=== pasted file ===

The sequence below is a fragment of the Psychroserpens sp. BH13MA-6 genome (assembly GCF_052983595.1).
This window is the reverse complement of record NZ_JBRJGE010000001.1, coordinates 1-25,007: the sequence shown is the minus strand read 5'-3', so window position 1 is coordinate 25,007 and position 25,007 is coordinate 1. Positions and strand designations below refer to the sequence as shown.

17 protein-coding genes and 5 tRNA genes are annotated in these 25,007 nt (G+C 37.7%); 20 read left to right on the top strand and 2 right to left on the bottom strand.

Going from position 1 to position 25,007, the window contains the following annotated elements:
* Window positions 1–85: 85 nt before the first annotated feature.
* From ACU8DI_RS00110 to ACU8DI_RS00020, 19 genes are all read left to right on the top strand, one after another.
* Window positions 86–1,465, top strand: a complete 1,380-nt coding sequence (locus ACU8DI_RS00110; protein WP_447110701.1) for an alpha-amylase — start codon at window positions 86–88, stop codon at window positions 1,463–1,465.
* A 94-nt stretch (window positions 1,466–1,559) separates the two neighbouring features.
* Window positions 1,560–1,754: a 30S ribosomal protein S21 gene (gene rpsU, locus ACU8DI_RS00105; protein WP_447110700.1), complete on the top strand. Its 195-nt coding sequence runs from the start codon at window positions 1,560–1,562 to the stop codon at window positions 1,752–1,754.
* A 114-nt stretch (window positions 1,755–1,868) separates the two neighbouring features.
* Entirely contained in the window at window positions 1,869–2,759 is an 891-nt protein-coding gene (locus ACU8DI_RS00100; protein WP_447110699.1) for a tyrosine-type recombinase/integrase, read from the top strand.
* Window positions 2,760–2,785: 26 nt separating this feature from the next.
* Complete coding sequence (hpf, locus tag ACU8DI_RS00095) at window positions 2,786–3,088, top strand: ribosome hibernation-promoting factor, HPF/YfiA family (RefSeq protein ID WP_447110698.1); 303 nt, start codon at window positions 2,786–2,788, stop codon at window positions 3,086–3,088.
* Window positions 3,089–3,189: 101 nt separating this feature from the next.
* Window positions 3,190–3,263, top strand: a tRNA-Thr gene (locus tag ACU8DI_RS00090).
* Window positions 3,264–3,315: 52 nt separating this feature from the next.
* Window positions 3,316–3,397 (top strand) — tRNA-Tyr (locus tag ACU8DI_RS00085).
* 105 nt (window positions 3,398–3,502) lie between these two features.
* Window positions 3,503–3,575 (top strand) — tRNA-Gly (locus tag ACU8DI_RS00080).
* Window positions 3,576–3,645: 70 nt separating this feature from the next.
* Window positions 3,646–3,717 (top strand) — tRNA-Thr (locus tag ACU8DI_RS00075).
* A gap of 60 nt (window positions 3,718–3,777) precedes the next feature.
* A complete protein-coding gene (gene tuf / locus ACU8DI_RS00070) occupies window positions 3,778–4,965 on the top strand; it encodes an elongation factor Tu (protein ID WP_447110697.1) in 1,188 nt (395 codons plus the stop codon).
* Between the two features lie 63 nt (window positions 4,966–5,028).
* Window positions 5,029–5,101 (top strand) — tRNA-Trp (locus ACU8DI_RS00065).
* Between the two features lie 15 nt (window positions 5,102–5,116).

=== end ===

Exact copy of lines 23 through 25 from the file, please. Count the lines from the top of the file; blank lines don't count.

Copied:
* A complete protein-coding gene (gene tuf / locus ACU8DI_RS00070) occupies window positions 3,778–4,965 on the top strand; it encodes an elongation factor Tu (protein ID WP_447110697.1) in 1,188 nt (395 codons plus the stop codon).
* Between the two features lie 63 nt (window positions 4,966–5,028).
* Window positions 5,029–5,101 (top strand) — tRNA-Trp (locus ACU8DI_RS00065).